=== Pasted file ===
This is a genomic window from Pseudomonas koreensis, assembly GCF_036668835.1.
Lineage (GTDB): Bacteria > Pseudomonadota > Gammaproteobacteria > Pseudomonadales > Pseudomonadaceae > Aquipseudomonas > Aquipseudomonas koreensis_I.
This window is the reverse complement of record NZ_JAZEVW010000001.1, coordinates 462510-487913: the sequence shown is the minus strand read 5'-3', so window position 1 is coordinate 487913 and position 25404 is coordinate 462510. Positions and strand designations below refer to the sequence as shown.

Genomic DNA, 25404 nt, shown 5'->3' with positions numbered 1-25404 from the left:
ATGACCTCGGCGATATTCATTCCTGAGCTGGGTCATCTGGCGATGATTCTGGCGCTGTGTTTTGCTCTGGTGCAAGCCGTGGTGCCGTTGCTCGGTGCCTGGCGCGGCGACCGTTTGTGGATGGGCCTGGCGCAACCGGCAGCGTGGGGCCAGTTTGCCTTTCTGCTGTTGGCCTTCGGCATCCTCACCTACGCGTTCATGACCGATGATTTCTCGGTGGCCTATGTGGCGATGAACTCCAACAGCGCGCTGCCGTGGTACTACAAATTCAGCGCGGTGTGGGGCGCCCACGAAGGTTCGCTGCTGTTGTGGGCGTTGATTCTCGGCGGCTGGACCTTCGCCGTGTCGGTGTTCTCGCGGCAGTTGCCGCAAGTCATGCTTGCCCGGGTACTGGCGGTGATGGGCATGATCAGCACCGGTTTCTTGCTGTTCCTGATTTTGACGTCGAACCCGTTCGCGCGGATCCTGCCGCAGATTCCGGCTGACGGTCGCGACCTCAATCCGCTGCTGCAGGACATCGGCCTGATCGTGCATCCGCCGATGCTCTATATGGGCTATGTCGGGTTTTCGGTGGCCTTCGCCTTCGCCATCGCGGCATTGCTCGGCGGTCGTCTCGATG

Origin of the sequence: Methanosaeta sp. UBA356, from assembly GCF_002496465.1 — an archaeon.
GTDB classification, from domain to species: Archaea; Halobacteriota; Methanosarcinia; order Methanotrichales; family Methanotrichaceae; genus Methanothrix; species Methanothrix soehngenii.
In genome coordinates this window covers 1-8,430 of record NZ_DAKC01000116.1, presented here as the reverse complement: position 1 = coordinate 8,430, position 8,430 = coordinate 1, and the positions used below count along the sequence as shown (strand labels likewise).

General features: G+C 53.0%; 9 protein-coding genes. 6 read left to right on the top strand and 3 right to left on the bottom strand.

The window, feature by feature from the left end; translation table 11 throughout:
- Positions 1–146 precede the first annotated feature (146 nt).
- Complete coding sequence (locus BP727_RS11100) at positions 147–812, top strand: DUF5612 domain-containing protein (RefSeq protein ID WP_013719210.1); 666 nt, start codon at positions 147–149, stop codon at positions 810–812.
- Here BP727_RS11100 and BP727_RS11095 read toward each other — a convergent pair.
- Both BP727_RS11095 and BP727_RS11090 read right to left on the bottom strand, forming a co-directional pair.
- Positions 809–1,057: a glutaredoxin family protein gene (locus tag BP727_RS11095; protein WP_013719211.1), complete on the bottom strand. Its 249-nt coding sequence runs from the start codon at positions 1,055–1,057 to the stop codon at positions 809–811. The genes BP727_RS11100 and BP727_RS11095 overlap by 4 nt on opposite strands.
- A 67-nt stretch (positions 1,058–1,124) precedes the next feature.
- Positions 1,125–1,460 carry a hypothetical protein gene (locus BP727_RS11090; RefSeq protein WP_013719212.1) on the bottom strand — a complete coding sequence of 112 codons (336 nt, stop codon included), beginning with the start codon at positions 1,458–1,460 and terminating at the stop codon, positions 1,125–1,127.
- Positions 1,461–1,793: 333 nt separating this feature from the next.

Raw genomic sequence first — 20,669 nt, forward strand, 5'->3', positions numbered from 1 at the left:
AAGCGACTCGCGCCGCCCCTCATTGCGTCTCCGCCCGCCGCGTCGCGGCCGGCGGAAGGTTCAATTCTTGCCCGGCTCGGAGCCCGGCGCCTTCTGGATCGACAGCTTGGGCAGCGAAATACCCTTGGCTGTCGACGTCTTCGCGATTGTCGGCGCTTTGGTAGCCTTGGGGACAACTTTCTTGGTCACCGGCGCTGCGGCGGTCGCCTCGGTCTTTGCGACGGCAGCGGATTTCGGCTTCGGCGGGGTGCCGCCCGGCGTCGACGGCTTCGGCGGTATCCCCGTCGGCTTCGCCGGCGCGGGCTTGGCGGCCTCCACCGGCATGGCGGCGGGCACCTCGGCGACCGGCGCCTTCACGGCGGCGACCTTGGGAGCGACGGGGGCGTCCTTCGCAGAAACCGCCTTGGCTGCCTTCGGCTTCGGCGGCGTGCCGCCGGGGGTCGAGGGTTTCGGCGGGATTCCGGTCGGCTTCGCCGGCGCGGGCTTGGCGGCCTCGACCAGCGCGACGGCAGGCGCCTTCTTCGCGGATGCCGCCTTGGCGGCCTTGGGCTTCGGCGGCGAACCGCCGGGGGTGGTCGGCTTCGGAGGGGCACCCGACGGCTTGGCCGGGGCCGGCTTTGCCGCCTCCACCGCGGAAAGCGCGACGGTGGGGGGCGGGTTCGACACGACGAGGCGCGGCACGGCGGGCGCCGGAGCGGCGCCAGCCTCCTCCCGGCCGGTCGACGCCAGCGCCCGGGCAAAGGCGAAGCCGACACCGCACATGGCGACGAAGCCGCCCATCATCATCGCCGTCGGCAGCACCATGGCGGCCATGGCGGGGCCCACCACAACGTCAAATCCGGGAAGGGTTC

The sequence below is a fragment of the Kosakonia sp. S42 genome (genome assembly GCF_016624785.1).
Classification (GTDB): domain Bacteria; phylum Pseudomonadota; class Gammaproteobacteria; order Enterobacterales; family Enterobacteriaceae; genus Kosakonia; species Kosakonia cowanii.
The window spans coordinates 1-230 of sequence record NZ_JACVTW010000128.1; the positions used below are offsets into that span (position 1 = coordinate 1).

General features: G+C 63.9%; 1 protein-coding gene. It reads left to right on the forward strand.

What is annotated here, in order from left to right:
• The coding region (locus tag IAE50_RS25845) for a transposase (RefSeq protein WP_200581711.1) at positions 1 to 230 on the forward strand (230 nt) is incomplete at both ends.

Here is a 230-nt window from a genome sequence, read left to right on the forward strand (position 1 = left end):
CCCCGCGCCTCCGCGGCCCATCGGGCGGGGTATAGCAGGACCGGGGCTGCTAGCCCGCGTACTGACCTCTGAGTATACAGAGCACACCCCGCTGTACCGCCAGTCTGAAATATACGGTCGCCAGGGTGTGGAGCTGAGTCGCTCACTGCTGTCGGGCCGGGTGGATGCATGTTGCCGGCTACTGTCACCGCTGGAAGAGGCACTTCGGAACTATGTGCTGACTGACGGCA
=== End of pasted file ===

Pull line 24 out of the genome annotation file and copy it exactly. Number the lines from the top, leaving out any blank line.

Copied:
General features: G+C 63.9%; 1 protein-coding gene. It reads left to right on the forward strand.